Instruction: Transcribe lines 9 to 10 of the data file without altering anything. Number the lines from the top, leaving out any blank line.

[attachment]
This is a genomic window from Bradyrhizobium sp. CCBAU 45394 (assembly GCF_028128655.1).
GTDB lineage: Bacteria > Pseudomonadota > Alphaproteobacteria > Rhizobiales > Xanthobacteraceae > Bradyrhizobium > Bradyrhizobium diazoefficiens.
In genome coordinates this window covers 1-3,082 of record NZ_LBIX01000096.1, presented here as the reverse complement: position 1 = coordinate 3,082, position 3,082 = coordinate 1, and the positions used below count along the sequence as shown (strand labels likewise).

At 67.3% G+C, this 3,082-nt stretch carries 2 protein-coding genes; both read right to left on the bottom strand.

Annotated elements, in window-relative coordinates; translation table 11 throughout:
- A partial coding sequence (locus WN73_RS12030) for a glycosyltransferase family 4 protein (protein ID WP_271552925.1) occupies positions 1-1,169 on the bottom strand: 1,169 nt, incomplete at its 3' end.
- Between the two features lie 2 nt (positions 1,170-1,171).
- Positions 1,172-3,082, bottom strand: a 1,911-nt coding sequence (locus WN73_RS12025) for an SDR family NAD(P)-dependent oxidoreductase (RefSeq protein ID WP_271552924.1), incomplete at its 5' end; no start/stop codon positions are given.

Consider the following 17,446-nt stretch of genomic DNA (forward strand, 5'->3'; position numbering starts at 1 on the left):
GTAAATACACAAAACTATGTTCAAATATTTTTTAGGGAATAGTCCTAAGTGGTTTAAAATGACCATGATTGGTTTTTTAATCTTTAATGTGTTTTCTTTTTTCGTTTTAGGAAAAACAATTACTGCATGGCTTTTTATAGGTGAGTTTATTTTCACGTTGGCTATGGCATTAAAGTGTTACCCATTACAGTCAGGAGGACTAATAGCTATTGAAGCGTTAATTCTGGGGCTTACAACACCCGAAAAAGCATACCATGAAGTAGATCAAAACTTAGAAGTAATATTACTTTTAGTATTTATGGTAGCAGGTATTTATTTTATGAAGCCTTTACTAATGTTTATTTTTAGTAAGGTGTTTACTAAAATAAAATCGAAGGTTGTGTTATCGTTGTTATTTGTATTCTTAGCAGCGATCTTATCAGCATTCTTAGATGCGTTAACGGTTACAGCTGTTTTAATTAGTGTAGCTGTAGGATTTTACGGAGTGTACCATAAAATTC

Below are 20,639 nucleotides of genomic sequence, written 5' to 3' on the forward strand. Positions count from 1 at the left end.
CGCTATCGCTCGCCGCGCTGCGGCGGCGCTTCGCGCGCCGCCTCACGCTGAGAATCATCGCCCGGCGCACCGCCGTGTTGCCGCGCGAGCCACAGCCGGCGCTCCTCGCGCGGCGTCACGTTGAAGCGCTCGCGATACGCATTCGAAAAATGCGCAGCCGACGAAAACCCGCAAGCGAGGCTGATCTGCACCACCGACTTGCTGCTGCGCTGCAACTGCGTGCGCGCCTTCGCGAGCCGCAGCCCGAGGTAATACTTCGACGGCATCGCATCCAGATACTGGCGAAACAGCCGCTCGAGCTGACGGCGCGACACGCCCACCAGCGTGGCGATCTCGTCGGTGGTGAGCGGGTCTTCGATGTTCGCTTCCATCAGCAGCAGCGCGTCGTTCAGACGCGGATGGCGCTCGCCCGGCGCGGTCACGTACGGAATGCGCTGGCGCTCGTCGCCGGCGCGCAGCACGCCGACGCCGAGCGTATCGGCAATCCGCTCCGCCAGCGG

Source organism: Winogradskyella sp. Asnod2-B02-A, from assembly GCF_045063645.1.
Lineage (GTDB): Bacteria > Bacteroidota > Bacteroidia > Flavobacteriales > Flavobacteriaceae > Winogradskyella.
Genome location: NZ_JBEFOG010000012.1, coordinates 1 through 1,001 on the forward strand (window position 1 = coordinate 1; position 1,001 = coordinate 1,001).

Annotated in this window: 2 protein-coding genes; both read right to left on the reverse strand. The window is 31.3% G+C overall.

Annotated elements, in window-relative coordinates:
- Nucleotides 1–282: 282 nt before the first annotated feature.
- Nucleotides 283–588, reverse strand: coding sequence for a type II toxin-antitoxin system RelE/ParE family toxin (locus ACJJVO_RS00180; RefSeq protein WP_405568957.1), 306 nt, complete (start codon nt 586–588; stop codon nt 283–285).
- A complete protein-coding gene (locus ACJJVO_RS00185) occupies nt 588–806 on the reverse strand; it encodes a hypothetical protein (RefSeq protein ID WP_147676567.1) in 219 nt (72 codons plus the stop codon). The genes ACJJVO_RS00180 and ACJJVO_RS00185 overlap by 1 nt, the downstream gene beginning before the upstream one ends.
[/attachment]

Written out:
Consider the following 17,446-nt stretch of genomic DNA (forward strand, 5'->3'; position numbering starts at 1 on the left):
GTAAATACACAAAACTATGTTCAAATATTTTTTAGGGAATAGTCCTAAGTGGTTTAAAATGACCATGATTGGTTTTTTAATCTTTAATGTGTTTTCTTTTTTCGTTTTAGGAAAAACAATTACTGCATGGCTTTTTATAGGTGAGTTTATTTTCACGTTGGCTATGGCATTAAAGTGTTACCCATTACAGTCAGGAGGACTAATAGCTATTGAAGCGTTAATTCTGGGGCTTACAACACCCGAAAAAGCATACCATGAAGTAGATCAAAACTTAGAAGTAATATTACTTTTAGTATTTATGGTAGCAGGTATTTATTTTATGAAGCCTTTACTAATGTTTATTTTTAGTAAGGTGTTTACTAAAATAAAATCGAAGGTTGTGTTATCGTTGTTATTTGTATTCTTAGCAGCGATCTTATCAGCATTCTTAGATGCGTTAACGGTTACAGCTGTTTTAATTAGTGTAGCTGTAGGATTTTACGGAGTGTACCATAAAATTC